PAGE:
College Station City Council unanimously amends ordinance for upcoming election
Amendment modifies available polling locations for November’s election
COLLEGE STATION, Texas (KBTX) - The College Station City Council voted unanimously Thursday to amend its ordinance for the upcoming November election to modify available polling locations for voters to cast their ballot.
College Station City Secretary Tanya Smith told council at Thursday’s meeting that Christ United Methodist Church told the city it could not participate as a polling place this year due to nearby construction.
“There will be proper signage and a list of other locations to vote posted at Christ United Methodist Church on election day,” Smith said.
It’s not the only change voters will experience on election day. The way voters will cast their ballots is also going to be different.
“You still feed information into a computer. You still respond to a computer,” College Station Mayor Karl Mooney said. “But then you take your print out and you feed that paper in, and a paper record is kept of your votes.”
The amendment comes to the same election ordinance ordering three potential changes to the city charter that will be decided by voters. Two deal with ethics questions. One asks if city council members should be required to disclose any campaign contribution over $500 and abstaining from any matter before council that would benefit the contributor.
The third question asks voters if they want to move city elections from even to odd-numbered years.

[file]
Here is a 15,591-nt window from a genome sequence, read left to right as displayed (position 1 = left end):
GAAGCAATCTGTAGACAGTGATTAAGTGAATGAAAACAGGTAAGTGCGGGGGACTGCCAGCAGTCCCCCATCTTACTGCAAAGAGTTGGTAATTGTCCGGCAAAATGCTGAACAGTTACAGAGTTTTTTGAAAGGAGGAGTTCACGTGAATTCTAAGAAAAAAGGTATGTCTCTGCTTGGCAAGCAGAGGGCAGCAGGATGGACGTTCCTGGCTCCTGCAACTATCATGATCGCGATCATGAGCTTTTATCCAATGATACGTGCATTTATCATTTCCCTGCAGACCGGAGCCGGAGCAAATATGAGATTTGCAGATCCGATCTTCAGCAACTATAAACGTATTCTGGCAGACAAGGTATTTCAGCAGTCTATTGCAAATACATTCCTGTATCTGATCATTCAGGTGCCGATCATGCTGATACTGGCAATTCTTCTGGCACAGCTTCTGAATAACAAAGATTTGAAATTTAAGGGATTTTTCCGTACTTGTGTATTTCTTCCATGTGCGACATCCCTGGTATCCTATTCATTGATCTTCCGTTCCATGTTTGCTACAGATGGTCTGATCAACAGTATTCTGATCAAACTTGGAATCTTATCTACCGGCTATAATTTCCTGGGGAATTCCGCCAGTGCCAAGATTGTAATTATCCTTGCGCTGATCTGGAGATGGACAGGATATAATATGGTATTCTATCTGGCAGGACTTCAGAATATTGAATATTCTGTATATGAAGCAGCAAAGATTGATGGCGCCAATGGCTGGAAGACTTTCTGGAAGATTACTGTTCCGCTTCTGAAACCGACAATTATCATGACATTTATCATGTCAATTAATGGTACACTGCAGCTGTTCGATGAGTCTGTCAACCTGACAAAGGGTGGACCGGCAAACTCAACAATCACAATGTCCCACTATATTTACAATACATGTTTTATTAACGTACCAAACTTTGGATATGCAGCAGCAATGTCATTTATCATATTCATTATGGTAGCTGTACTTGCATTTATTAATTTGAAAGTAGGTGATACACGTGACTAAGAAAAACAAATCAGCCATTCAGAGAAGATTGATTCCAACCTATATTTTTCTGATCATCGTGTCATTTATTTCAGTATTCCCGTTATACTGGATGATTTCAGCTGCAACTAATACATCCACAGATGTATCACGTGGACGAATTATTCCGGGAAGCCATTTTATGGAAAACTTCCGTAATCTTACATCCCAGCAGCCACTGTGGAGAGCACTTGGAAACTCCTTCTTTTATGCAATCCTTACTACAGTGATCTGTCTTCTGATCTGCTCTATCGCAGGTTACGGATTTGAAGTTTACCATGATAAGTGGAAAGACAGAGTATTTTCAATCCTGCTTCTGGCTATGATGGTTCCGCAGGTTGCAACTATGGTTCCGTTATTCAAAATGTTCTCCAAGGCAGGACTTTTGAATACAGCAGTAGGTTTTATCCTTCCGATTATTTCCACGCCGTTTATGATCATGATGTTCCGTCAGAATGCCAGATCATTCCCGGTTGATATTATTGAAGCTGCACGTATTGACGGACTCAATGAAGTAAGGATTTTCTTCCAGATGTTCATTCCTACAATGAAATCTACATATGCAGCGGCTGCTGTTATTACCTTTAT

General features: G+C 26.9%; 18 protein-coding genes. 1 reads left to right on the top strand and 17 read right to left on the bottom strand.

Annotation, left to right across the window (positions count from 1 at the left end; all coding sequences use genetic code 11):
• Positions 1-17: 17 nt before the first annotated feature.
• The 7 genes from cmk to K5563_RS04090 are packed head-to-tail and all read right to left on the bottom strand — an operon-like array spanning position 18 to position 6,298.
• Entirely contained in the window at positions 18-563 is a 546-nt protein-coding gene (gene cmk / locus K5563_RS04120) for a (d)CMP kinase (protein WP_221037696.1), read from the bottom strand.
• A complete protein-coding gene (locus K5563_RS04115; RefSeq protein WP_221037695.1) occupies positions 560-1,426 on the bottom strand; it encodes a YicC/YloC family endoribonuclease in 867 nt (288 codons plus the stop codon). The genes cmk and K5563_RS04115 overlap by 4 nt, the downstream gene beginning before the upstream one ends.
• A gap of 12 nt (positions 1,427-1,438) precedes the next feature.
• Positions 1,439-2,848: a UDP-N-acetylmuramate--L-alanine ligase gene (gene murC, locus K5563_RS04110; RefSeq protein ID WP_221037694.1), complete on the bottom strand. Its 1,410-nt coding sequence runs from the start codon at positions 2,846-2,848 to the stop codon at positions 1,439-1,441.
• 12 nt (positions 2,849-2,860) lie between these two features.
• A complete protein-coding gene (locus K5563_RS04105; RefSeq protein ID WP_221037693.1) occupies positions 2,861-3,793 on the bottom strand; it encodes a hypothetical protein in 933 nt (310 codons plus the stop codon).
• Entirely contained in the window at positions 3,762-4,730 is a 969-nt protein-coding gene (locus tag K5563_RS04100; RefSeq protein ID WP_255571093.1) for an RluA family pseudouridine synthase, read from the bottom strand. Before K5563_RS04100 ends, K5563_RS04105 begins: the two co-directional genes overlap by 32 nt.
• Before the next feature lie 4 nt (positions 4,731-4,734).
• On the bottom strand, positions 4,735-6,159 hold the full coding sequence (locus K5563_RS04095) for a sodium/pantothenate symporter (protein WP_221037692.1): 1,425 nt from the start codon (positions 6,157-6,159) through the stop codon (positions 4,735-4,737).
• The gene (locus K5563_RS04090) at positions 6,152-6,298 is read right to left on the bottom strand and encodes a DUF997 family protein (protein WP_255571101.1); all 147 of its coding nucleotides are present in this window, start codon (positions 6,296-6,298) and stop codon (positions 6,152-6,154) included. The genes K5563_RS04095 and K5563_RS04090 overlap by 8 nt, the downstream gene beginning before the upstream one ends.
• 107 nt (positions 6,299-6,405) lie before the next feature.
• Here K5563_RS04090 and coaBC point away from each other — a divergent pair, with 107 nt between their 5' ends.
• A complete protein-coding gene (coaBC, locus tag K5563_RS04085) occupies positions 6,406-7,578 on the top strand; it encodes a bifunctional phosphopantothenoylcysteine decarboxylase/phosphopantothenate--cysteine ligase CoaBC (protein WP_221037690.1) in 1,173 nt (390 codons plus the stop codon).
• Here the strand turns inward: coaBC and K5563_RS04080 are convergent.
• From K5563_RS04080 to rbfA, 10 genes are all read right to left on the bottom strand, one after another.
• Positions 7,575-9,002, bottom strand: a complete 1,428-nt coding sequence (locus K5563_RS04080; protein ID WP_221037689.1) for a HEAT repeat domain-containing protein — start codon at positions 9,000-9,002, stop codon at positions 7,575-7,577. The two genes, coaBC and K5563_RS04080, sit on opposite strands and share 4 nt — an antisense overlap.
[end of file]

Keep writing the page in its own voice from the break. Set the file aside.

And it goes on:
“The idea being that during odd-numbered years, the ballot is structured in such a way that city issues come to the forefront,” Mooney said. “The challenge when you have an election in an odd-numbered year is that some folks might not have as great an interest in voting.”
Mooney points out that during even-numbered years, national elections are listed on the ballot first, followed by state races, then city contests at the end.
“Folks that study elections and such would say that some would have ballot fatigue by the time they get down toward the end, and they’re simply checking off the first one or they skip it entirely, which of course, you can do,” Mooney said.
He hopes that if voters do decide to move city elections to odd-numbered years, they’ll be more motivated to turn out for the decisions and races that more directly affect their community.
“We hope because we are looking at charter amendments, and also a change in council members perhaps if the incumbents are not asked to continue, it could mean some significant changes for College Station in the years to come,” Mooney said.
Either way, it’s an important decision facing voters come November 2.
“We’re hoping that the folks who do vote in this upcoming election will have a better understanding of what’s at stake for the council, for the charter amendments, and for just simply how to vote,” Mooney said.
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